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At the Northern end of Numbunghi beach, where Grant Hill runs down to a rocky shoreline, is the place we know as Wunga. In the very early days, two sisters lived there and their names were Bindah, the shoulder, and Djarruga, the scrub hen. Although the two sisters lived alone, Djarruga was heavy with child, causing her much shame. So one day, she said to her sister: “Come sister, we must go and look for a munga, a husband, so that there is a father for this little one. It is time for us to travel.“

Setting out, they crossed Karpa Creek, passed through Jedjinji and when night forced them to camp, they built a shelter for themselves at Numbunghi. Next day, they went on again until they came to the beach at Julgie. Here, they were in two minds which way to go – one wanted to go back along the beach towards Wungu, the other wanted to go South towards Russell River. Djarruga, however, was determined to continue her search for a bimbi, a father, to her child, so calling Bindah after her, she set off.

Darkness found them at the foot of the hill going over to Buddabadoo, Gungunji it is called and they found shelter under a large overhanging rock at the base of the hill. There they slept around a small fire until the morning. With the sunrise, Bindah, who was very hungry, was impatient to set off, but Djarruga called to her to wait. “Wait, sister”, she called, “I am going to paint. I won’t be long.” So she took a piece of red ochre, mixed it with some blood to make it permanent, and there on the roof of the rock where they had slept, she painted a design representing a shield and a spear. “Because I have mixed this paint with blood,” she announced to her anxious sister, “my painting will last for years and years. Generation after generation will see my work for I have mixed the paint with blood and that will make it last forever”. The design can still be seen on the face of the rock which today is known as the Shield Rock. It does not bear any direct resemblance as suggested in the story, for this is the painting.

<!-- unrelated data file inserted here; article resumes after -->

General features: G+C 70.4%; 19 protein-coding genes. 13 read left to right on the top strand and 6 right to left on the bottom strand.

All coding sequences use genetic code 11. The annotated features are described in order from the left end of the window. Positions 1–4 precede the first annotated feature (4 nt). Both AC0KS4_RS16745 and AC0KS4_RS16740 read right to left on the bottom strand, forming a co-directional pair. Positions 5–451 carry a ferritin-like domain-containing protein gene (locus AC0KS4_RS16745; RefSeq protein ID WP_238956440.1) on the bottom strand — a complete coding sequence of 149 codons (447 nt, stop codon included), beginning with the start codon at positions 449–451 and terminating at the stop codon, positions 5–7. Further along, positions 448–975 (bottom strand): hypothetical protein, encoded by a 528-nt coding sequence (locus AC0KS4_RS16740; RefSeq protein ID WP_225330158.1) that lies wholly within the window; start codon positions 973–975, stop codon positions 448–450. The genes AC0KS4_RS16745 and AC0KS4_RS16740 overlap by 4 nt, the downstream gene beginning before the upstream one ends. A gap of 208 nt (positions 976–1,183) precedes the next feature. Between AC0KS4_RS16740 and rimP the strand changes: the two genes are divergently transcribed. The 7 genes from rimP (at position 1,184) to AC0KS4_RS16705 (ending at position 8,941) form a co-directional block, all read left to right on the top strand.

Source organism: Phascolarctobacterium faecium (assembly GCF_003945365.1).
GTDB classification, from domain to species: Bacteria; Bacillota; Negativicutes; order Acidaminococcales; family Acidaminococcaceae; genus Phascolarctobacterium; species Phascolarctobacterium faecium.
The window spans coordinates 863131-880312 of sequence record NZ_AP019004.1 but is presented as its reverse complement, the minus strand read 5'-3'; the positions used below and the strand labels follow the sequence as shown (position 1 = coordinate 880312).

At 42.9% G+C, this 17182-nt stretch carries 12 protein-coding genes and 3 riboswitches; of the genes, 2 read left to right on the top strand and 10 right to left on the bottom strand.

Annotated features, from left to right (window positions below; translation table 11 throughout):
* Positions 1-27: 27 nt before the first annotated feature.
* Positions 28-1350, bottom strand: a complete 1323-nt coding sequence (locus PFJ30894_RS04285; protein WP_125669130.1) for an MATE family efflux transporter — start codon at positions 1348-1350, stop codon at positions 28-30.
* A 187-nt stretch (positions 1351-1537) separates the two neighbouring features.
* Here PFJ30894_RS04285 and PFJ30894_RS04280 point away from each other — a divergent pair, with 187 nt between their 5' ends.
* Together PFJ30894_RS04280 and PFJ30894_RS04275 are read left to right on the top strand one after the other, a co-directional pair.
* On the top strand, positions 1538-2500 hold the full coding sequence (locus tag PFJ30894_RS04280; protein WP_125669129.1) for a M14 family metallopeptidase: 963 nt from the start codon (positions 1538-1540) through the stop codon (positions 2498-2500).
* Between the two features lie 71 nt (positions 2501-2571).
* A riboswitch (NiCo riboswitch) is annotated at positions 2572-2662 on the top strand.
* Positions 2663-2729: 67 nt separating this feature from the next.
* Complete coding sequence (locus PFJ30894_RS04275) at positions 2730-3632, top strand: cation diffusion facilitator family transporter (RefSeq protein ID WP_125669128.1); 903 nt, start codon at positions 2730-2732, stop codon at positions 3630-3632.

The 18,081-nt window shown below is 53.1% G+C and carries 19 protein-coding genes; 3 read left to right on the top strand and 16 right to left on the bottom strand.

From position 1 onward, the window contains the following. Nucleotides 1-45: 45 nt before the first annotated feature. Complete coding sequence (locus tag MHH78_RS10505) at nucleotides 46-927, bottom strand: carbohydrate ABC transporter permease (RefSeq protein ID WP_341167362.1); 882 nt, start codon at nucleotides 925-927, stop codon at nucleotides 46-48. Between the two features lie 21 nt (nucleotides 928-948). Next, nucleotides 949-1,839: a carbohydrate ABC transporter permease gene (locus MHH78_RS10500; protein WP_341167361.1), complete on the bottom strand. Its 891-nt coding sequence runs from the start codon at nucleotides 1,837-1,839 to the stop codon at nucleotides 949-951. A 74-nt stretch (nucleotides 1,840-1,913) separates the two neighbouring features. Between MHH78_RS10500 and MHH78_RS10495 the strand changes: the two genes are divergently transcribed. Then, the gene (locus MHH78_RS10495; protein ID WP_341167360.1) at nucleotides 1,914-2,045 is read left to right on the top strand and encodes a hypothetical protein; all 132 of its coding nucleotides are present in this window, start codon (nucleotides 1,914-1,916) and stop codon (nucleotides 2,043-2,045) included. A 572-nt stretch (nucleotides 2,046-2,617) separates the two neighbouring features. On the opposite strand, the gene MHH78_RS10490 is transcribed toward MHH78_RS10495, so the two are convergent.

By now the child had been born and his mother had given him the name Numbai. So now the three of them continued on their way, crossing the creek and setting out to climb the mountain. As they did so, they saw in the distance two young men, out for the day’s hunting.

“Quickly, let us hide,” said Bindah. So taking the little boy with them, they ran and hid behind a large bush. The two men advanced steadily until they came upon the tracks of the hurrying women. “These are women’s footprints,” one observed, “let us try and find them”. When they came upon the hiding women, the men called softly to them, urging them not to be frightened. Acting shy and timid, the women emerged and they all gradually fell into conversation, talking of the road they were taking and why they were out alone. At first, the men, who were both unmarried, refused to believe that Djarruga and her sister were seeking husbands but eventually they were convinced and agreed to take the two women for their wives.

Djarruga’s mate wanted them all to return to the Russell River but Bindah refused to go that way, and while they debated where they would go to live all four started to grow feathers and turn into scrub-hens. Little Numbai, who had grown very fast and was now big enough to get about by himself, alone refused to join   them. “No”, he said, “I will go back to my country for I want to hunt in the country that belongs to me”. Accordingly, Numbai left the others there and journeyed back to the people whom he’d met beside Karpa Creek. By the time he arrived, he was a fine stamp of a young man and when he spoke to the people they wanted him to be their leader. Before agreeing to this, however, Nambai went back to Buddabadoo to farewell his mother. He bid goodbye to them all but his aunt, Bindah, changed her mind and she and her husband chose to stay with her nephew. She offered to provide for him but he declined. “No, you are my mucha, mother now. It is for me to look after you, not for you to look after me”. So Numbai swore an oath to his new mother that he would look after her and from that day on, the aunt and uncle so one of our children have more power and control over the child than his true mother.

Then they all bid farewell to each other. Numbai, Bindah and her husband made their way back to Karpa Creek again. People from all around came and made Numbai their leader, but Djarruga stayed behind. She stamped her foot on the ground, saying, “I shake off all the dust of this place. I will leave the last dirt here and never come back”. The Djarruga, the scrub-hen, spread her wings and flew off, closely followed by her husband. They flew over the range to a hill now named Walsh’s Pyramid, near Gordonvale which we call Bundadjarruga, the nest of Djarruga the scrub-hen. There she and her husband stayed and made their mighty nest.

From: P.C. Griffin, ‘Yarraburra, Myths, Legends and Rock Paintings of the Yarrabah Aboriginal Reserve’, The Humanist Press, 1967, pp.26-29


Mavis Royee
Traditional Owner of Djarragun